Handling and storing the product

The meat product has to be handled with care after it leaves the processing area.

 What risks of contamination are there for carcases after dressing?


The carcase pushed off the slaughter floor can still be contaminated by:

  • being dropped off the rail
  • being brushed up against the walls
  • the carcase pushers not having good personal hygiene.


Temperature is one of the abattoir’s main weapons in controlling bacteria growth. Carcases must be put into the freezers or chillers as soon as possible. The quicker the surface temperature gets below 4°C the less the chances of bacteria growing.

If carcases are packed too tightly into a chiller, then the chilled air can not circulate properly and hot air pockets form. The temperature of the carcases does not drop quickly and bacteria can multiply. This has a dramatic impact on the shelf life of the product. The temperature of carcases is checked regularly.

Boned meat and offal is packed in cardboard boxes with plastic liners to protect it from contamination. Like carcase meat, it is essential that the meat remain chilled to control growth of bacteria. The temperature of carton meat is carefully checked.

Carton meat is only protected from contamination while the carton is intact. As soon as a hole is made in the carton the product can be contaminated. All companies have a repack procedure to make sure the product leaves the plant protected in a clean undamaged carton.

Pest control

Pests represent a real risk to the food safety of a meat product. Insects such as cockroaches and flies spread bacteria. Blowflies lay maggots in the meat.  Rodents like rats and mice attack the packaging, eat the meat product, leave droppings, spread contamination and destroy insulation and electrical wiring.

Birds on the slaughter floor or in the boning room are a relatively rare problem, but birds nesting and living in covered stockyards are a real problem at some sheds. Their droppings contaminate the stock and the general environment around the plant. Birds can be kept out of nesting and roosting sites by netting. However, getting rid of birds once they are established is a difficult process.

How are they controlled?

Government regulations require all meatworks to have an effective pest control program. All pests can be discouraged by making sure that fat or meat scraps are not left to attract them. The plant should also be kept in good order to make sure there is no place for them to live or hide.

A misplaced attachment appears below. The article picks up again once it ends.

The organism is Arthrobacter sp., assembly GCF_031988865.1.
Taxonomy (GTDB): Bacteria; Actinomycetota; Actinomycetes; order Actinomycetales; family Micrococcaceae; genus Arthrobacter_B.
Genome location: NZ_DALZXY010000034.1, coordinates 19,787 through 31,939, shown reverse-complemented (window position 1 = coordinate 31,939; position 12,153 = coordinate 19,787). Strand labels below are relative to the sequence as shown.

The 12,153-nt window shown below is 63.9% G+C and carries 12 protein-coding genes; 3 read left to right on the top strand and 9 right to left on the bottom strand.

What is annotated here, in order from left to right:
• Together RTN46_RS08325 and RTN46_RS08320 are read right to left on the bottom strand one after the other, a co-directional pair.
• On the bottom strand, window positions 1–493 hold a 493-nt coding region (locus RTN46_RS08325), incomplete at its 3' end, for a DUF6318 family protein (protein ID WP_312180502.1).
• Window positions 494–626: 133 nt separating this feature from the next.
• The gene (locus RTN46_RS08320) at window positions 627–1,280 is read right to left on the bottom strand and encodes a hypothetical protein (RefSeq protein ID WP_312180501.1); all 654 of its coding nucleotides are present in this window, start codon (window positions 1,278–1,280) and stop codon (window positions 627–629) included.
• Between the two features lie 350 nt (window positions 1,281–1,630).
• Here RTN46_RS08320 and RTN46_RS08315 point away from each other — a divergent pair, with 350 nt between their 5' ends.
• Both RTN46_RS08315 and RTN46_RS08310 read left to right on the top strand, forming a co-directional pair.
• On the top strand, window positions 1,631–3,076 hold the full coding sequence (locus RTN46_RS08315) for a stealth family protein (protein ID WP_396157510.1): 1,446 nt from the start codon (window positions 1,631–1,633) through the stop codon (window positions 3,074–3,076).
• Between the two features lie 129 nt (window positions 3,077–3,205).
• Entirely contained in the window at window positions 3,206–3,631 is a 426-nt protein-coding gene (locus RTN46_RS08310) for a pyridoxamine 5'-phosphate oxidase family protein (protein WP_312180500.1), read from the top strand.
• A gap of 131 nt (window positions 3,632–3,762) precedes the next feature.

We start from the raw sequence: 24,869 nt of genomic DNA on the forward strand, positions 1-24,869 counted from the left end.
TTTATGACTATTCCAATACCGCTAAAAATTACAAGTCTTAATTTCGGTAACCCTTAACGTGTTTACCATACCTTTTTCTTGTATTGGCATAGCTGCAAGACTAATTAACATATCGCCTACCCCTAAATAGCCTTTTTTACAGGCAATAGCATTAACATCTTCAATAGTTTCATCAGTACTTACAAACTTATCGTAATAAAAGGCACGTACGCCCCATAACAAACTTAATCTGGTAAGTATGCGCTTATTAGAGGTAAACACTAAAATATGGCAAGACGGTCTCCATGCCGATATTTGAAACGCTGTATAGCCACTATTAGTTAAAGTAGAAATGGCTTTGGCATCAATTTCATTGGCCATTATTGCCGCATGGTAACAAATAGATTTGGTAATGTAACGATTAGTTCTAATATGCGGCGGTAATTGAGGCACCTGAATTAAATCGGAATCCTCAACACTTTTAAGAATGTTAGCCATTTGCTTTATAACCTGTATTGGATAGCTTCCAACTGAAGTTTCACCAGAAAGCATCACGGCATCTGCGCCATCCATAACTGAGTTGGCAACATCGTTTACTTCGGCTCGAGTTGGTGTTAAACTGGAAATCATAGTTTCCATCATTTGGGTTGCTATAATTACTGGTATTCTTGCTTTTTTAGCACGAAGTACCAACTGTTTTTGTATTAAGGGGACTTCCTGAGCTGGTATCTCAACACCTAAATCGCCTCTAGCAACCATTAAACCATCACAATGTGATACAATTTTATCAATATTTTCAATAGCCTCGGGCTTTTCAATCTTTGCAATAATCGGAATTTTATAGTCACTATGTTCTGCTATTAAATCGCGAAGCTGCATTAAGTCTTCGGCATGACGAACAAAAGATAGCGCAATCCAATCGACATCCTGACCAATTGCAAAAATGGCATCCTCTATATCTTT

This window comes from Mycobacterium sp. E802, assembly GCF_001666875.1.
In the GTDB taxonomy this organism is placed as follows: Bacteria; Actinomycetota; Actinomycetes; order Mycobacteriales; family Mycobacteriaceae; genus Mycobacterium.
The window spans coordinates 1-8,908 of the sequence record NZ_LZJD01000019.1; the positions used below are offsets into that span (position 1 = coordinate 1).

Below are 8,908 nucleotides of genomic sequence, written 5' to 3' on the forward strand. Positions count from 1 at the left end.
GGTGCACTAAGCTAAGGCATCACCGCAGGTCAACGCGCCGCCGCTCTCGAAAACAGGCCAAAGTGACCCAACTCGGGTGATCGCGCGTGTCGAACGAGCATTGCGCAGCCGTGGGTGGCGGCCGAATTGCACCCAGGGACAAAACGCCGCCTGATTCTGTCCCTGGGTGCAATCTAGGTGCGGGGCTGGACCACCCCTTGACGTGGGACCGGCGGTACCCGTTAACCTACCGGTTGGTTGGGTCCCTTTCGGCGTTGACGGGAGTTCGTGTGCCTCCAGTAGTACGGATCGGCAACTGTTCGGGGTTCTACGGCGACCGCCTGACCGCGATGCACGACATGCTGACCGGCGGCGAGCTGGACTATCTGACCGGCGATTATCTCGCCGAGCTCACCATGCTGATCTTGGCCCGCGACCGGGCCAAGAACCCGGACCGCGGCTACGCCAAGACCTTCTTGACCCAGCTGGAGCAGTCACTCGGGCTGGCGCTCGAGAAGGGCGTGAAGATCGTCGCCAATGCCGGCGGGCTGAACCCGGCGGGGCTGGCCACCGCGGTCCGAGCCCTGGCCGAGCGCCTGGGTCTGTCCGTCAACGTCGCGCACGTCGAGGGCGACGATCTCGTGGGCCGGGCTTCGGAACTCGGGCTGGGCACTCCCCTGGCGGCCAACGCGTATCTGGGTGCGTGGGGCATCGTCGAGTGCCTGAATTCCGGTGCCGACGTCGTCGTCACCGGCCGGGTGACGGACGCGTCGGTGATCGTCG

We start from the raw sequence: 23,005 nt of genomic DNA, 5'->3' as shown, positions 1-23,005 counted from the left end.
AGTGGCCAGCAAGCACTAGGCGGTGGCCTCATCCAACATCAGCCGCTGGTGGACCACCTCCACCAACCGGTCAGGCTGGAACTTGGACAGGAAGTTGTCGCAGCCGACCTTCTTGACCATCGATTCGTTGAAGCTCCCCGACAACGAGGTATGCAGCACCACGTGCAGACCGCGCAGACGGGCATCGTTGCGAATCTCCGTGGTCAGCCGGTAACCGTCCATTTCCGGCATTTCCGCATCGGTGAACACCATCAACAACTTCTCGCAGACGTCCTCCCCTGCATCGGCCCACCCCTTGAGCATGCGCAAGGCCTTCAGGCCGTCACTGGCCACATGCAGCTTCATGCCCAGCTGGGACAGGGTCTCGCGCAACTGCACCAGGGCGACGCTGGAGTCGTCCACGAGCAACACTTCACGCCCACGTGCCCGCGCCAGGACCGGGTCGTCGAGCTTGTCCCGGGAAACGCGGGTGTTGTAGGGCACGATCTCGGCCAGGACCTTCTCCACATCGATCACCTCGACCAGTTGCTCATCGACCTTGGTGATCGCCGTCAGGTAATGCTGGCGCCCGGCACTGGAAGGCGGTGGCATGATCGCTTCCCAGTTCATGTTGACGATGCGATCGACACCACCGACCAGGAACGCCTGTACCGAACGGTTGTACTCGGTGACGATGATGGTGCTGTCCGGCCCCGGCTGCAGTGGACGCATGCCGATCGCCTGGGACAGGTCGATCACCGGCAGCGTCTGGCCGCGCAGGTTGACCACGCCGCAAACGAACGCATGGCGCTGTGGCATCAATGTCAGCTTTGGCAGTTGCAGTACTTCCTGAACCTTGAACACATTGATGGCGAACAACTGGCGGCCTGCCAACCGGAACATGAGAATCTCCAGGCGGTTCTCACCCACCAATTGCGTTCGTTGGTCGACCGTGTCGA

It is important that if you see signs of pests it is reported to the supervisors immediately. Pests in a plant can threaten the operating licence of an abattoir, especially if external reviewers or auditors see the signs. These include droppings, chewed packaging and paper as well as polystyrene leaking from sandwich-board insulation.

All around abattoirs and boning rooms, you will see bait boxes for rodents and/or insects. The poison in these boxes can harm or kill people. It must be kept away from the product and the surfaces that meat comes in contact with. Broken or split bait boxes must be cleaned up and disposed of immediately in accordance with the workplace procedures.

Insects such as flies are kept out of processing areas by draft or air curtains. Meat plants are also periodically ‘fogged’ to control insects such as cockroaches.

Water Quality

Why is water quality important in a meatworks?

Water is used to wash the plant, the equipment, employees and product. If the water has bacteria or dirt in it, the washing process will only spread contamination.

The main way the purity of the water is achieved is by the addition of chlorine. Chlorine kills the bacteria and doesn’t hurt the product or people.

Meatworks use huge quantities of water each day. This costs the company in two ways:

  • the water has to be bought from a council or water authority
  • the water has to be treated after it is used in a series of filters and settling ponds.

What is potable water?

Potable water is water that is fit for humans to drink. It is essentially free of harmful bacteria and will not contaminate the product.

What is recycled water?

Abattoirs use vast amounts of water each day and this waste water has to be treated before it is used for irrigation or before it makes its way into creeks or rivers.

Many plants nowadays recycle water after treatment to reduce the cost of buying water. Recycled water is used in these abattoirs to wash stockyards and sometimes to give stock a preliminary wash.